What’s the inspiration behind OTIS Dental?
I graduated from dental school in 2007, and immediately began my career as a registered dental hygienist in private practice. I’ve always had a strong desire to help others, and being a dental hygienist allowed me the opportunity to make a positive impact with regards to one’s oral health.
A year had gone by and I, along with some dental school friends, had volunteered for the AIDS Walk. We ended the event with dinner, and then we all went our separate ways. As I walked toward my parked car, I noticed two bikers parked close by, and now, walking towards me as I approached my car door. They took turns taunting me with racist, anti-LGBTQ remarks, and I tried to ignore them and get in my car. Suddenly, the biker that was behind me had quickly grabbed the back of my shoulders and slammed me onto the ground, knocking the back of my head onto the pavement so hard that I started seeing stars. I tried to shake it off, but the biker immediately punched me right in the face and I could feel the blood welling out of my nose within seconds. Then, the other biker came towards me, straddled over me on his knees, and stabbed me below the sternum with a screwdriver – dragging it down to my navel.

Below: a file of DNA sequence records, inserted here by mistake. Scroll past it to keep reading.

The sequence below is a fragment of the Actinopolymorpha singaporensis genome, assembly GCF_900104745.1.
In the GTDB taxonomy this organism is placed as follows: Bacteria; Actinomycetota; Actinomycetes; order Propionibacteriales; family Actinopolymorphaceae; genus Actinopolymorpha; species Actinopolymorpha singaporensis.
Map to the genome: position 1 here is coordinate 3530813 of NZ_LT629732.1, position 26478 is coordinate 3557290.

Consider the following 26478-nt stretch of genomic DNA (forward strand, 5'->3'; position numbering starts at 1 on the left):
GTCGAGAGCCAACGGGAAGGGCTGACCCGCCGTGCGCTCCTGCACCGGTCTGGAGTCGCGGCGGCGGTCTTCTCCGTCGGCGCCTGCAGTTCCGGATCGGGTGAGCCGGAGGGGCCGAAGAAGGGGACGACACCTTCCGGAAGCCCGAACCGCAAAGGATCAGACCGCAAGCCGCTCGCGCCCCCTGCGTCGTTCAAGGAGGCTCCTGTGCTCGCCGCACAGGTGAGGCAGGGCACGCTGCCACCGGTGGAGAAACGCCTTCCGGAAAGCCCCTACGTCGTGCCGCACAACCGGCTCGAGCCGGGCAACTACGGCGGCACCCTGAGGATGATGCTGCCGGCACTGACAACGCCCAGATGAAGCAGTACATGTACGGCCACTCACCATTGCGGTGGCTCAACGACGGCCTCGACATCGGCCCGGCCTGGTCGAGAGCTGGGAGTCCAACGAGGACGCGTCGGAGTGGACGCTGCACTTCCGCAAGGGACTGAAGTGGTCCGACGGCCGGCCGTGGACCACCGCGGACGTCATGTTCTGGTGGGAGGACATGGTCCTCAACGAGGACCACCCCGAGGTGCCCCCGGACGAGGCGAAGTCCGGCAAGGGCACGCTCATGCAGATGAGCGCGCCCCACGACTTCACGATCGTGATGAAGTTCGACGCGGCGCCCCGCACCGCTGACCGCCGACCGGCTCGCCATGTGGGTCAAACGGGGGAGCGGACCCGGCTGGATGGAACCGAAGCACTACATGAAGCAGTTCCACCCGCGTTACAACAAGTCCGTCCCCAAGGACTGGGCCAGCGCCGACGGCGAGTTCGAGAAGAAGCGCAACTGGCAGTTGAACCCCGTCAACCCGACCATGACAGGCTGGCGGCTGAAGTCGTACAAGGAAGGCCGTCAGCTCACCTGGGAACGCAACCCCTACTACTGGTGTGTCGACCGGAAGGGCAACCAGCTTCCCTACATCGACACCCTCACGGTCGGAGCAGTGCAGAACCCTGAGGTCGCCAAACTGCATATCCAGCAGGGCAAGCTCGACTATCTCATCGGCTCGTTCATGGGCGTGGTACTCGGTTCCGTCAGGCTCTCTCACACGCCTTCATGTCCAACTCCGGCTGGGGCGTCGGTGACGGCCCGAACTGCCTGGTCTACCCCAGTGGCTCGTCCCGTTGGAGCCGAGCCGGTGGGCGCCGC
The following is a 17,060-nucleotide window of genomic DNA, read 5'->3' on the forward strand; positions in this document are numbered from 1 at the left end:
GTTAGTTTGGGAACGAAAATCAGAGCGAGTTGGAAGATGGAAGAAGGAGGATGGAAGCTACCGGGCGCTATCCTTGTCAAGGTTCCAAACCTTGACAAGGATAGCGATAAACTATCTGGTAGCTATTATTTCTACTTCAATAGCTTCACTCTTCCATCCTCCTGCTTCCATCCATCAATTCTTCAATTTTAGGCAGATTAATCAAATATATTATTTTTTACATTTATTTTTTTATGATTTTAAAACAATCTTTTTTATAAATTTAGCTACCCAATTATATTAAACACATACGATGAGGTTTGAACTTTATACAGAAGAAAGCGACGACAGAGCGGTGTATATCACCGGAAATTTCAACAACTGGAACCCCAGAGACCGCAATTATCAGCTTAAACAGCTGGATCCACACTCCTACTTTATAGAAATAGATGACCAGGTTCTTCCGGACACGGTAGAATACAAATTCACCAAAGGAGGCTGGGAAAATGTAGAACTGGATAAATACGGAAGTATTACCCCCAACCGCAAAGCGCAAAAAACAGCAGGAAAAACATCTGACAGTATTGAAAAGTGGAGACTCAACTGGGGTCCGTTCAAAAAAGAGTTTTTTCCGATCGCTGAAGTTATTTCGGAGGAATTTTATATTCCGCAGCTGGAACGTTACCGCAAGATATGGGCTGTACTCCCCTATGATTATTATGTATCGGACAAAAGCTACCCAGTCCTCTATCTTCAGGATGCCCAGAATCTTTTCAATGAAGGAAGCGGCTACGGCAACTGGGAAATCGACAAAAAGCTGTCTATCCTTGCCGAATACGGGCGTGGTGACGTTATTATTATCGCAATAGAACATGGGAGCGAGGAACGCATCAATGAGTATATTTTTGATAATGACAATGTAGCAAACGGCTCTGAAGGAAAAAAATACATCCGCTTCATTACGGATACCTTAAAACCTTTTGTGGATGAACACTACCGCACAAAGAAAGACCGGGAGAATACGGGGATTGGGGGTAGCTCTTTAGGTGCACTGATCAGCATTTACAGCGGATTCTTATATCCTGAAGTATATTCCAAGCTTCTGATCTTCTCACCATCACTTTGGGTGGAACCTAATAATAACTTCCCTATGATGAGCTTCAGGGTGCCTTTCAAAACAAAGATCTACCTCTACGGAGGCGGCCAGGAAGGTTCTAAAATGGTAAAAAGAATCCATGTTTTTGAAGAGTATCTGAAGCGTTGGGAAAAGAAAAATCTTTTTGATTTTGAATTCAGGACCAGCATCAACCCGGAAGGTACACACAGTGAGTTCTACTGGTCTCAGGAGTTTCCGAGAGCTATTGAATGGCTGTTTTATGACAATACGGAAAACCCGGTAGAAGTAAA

Feeling the severe pain from the back of my head and punch to my face, I guess I didn’t realize what he had done below. All I could feel was something very warm hitting my body, followed by feeling my shirt ripping open and getting wet. Just then, I heard someone yelling out to us and both men rode off, leaving me there on the ground. I think it might have been the shock in my system that allowed this, but I was somehow able to gather the strength and get myself up. I was still unable to see clearly because the punch to my face had caused swelling to my nose and eyes but I started following the voices, which turned out to be a bar bouncer standing outside with some people who were smoking. I was able to get across the street without being hit by on-coming traffic, ran into the wall of the bar, and then collapsed to the ground while fading out to the voices screaming around me.
I woke up in an ambulance, with an EMT hooking me up to the machines and giving oxygen. He kept telling me to stay awake while asking questions regarding emergency contacts and medical insurance. I tried my best to answer his questions, and then closed my eyes and prayed, “God, I don’t know why this happened to me but, if this is how I’m going to go, please don’t let it hurt more than this.” I guess I faded out because, next thing I knew, I woke up in the emergency room at San Francisco General Hospital and was now being prepped for surgery.